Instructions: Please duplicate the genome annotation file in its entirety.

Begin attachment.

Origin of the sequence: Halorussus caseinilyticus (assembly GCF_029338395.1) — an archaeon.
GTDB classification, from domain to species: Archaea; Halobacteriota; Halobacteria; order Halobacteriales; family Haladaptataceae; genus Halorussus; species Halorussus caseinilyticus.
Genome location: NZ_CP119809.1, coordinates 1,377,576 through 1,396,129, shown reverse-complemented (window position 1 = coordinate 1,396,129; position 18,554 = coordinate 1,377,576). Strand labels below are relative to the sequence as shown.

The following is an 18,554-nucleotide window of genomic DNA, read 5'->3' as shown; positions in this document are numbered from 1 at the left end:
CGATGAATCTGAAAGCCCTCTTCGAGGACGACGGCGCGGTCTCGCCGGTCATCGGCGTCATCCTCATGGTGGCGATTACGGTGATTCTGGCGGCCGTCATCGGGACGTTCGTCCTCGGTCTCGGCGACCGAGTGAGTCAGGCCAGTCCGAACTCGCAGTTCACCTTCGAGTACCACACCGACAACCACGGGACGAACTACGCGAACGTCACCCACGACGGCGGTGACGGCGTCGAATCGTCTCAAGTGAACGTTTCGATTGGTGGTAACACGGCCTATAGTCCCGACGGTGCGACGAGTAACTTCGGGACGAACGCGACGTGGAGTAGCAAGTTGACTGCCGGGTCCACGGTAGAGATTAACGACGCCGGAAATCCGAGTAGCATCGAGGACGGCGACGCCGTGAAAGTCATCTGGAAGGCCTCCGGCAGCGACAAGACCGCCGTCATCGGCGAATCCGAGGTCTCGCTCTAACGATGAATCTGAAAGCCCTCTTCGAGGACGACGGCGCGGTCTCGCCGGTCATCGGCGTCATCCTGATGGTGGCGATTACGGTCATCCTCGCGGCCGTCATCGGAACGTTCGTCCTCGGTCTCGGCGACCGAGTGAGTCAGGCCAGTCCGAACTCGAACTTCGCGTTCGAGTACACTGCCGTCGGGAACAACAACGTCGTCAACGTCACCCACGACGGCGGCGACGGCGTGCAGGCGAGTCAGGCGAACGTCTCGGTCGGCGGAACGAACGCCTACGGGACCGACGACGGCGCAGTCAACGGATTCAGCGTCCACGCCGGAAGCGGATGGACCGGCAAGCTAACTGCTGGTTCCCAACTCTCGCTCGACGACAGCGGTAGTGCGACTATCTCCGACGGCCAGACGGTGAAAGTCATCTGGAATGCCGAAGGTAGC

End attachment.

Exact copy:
Origin of the sequence: Halorussus caseinilyticus (assembly GCF_029338395.1) — an archaeon.
GTDB classification, from domain to species: Archaea; Halobacteriota; Halobacteria; order Halobacteriales; family Haladaptataceae; genus Halorussus; species Halorussus caseinilyticus.
Genome location: NZ_CP119809.1, coordinates 1,377,576 through 1,396,129, shown reverse-complemented (window position 1 = coordinate 1,396,129; position 18,554 = coordinate 1,377,576). Strand labels below are relative to the sequence as shown.

The following is an 18,554-nucleotide window of genomic DNA, read 5'->3' as shown; positions in this document are numbered from 1 at the left end:
CGATGAATCTGAAAGCCCTCTTCGAGGACGACGGCGCGGTCTCGCCGGTCATCGGCGTCATCCTCATGGTGGCGATTACGGTGATTCTGGCGGCCGTCATCGGGACGTTCGTCCTCGGTCTCGGCGACCGAGTGAGTCAGGCCAGTCCGAACTCGCAGTTCACCTTCGAGTACCACACCGACAACCACGGGACGAACTACGCGAACGTCACCCACGACGGCGGTGACGGCGTCGAATCGTCTCAAGTGAACGTTTCGATTGGTGGTAACACGGCCTATAGTCCCGACGGTGCGACGAGTAACTTCGGGACGAACGCGACGTGGAGTAGCAAGTTGACTGCCGGGTCCACGGTAGAGATTAACGACGCCGGAAATCCGAGTAGCATCGAGGACGGCGACGCCGTGAAAGTCATCTGGAAGGCCTCCGGCAGCGACAAGACCGCCGTCATCGGCGAATCCGAGGTCTCGCTCTAACGATGAATCTGAAAGCCCTCTTCGAGGACGACGGCGCGGTCTCGCCGGTCATCGGCGTCATCCTGATGGTGGCGATTACGGTCATCCTCGCGGCCGTCATCGGAACGTTCGTCCTCGGTCTCGGCGACCGAGTGAGTCAGGCCAGTCCGAACTCGAACTTCGCGTTCGAGTACACTGCCGTCGGGAACAACAACGTCGTCAACGTCACCCACGACGGCGGCGACGGCGTGCAGGCGAGTCAGGCGAACGTCTCGGTCGGCGGAACGAACGCCTACGGGACCGACGACGGCGCAGTCAACGGATTCAGCGTCCACGCCGGAAGCGGATGGACCGGCAAGCTAACTGCTGGTTCCCAACTCTCGCTCGACGACAGCGGTAGTGCGACTATCTCCGACGGCCAGACGGTGAAAGTCATCTGGAATGCCGAAGGTAGC